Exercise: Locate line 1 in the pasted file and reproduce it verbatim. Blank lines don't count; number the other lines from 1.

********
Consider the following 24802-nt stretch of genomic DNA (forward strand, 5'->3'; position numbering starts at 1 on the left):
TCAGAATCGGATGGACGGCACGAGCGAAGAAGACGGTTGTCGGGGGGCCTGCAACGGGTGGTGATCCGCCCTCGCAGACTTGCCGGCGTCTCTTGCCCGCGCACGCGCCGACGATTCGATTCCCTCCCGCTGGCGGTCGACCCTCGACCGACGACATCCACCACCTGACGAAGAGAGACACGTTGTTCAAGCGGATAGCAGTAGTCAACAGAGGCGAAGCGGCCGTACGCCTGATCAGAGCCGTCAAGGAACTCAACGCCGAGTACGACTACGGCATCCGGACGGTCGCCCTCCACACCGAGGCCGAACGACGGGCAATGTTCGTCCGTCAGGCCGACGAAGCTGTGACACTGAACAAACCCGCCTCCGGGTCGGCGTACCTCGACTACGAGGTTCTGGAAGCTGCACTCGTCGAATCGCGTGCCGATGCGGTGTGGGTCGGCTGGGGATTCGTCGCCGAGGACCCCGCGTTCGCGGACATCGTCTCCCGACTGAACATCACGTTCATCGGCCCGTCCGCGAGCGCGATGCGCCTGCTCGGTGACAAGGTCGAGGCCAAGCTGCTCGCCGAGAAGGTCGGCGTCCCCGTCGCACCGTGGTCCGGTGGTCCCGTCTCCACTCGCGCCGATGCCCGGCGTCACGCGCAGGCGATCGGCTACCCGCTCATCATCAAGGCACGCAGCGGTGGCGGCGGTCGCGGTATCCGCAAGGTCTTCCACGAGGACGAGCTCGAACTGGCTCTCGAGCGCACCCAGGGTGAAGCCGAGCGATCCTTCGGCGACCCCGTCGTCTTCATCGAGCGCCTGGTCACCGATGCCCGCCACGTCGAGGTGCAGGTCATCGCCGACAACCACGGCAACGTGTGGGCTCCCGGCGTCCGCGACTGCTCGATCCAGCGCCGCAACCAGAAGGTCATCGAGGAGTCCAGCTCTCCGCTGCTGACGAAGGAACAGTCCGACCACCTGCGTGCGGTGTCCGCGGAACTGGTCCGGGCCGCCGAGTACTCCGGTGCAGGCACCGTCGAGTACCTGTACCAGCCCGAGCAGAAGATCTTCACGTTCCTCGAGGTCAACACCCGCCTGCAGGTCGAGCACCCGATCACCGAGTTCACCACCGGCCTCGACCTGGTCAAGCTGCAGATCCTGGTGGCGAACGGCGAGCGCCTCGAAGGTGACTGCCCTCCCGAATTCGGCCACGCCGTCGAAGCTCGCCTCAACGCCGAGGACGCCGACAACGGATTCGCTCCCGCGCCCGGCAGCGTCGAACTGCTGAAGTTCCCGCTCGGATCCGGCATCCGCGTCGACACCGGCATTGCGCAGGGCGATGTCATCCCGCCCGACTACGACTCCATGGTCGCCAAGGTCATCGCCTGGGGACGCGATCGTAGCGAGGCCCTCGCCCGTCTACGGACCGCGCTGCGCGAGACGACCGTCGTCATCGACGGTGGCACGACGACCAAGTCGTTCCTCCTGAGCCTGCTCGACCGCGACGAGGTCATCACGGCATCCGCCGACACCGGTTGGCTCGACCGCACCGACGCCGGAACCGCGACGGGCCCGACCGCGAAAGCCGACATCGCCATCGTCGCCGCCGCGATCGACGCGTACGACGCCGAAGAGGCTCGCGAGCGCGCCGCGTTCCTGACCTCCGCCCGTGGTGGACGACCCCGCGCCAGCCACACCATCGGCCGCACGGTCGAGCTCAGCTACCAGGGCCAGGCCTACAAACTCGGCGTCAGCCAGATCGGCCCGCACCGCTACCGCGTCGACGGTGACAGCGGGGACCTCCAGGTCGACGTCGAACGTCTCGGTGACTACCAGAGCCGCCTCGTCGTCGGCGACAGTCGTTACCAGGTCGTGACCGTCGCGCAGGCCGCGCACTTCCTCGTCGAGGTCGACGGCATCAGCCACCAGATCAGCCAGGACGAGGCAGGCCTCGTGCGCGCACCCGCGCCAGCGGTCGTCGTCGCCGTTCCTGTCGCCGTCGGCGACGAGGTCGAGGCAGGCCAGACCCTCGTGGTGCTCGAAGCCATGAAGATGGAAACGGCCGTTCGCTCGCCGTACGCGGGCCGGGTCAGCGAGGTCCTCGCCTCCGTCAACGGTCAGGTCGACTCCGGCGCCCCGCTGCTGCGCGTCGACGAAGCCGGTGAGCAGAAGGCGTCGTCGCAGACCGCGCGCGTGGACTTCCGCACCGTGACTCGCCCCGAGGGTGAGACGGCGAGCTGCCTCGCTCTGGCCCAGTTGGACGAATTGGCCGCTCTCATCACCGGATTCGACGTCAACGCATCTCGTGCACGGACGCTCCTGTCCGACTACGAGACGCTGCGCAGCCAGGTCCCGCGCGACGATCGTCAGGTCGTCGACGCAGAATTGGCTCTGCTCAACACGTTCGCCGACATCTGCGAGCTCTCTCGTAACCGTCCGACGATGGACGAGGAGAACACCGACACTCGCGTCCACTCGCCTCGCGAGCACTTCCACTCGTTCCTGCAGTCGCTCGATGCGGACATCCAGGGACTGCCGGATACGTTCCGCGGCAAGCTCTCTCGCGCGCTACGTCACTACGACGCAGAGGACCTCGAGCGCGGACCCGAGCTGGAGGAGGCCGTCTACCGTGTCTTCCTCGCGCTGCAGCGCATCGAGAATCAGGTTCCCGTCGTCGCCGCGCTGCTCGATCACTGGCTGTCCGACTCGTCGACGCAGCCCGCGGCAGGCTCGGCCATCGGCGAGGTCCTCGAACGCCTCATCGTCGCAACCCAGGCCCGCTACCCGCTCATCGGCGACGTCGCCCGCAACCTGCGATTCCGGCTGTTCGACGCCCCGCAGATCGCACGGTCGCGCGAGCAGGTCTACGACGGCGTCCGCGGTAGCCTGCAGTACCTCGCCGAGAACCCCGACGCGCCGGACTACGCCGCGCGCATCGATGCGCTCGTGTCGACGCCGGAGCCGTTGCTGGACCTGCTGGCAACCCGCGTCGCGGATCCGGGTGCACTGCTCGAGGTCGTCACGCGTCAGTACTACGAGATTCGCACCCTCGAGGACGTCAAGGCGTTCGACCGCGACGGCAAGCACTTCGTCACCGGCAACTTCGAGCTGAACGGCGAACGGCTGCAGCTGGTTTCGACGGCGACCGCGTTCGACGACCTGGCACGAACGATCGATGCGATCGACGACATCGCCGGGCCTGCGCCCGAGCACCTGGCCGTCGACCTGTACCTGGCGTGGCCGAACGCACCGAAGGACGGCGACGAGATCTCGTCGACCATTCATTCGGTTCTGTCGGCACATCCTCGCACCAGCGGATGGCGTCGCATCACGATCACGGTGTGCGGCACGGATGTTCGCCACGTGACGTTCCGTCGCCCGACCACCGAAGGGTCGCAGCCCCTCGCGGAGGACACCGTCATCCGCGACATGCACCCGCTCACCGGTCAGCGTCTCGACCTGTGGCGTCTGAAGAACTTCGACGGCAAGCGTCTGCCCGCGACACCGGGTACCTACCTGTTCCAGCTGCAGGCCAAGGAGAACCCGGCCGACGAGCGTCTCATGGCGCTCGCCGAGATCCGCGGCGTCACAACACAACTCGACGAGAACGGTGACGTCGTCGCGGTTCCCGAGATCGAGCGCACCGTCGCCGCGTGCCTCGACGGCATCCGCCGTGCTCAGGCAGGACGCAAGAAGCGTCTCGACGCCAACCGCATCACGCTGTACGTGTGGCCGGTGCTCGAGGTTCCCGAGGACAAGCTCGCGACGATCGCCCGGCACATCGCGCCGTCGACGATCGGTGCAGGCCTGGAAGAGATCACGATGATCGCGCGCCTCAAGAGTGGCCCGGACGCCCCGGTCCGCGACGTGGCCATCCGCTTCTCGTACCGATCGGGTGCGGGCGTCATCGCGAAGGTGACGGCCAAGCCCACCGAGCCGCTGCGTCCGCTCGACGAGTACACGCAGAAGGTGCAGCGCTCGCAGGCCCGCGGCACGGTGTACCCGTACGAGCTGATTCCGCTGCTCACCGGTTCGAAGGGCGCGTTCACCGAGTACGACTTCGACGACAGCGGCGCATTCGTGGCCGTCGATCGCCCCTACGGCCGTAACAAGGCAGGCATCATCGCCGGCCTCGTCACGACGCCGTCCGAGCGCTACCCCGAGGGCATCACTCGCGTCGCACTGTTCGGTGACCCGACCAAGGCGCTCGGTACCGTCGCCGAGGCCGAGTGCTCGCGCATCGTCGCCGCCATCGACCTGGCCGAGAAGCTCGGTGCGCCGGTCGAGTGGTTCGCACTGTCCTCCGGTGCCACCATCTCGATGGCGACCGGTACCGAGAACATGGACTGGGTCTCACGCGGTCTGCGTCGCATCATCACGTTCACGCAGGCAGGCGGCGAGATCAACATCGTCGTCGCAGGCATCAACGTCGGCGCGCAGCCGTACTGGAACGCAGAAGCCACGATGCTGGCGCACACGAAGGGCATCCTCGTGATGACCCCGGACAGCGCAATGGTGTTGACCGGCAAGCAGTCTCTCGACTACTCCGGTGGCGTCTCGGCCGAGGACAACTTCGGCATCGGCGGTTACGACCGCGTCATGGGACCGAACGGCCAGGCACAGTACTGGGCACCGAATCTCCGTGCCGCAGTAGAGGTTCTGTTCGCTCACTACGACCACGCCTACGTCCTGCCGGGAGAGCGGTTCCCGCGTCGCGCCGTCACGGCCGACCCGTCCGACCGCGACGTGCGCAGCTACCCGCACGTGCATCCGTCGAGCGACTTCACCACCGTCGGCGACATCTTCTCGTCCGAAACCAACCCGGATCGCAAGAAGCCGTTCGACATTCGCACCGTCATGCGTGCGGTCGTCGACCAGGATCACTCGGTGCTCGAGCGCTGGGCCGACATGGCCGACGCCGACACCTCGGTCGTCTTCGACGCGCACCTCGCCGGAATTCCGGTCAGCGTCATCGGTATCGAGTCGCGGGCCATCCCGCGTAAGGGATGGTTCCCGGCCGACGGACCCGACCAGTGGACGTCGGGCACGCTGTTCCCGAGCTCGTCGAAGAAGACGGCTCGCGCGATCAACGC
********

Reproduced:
Consider the following 24802-nt stretch of genomic DNA (forward strand, 5'->3'; position numbering starts at 1 on the left):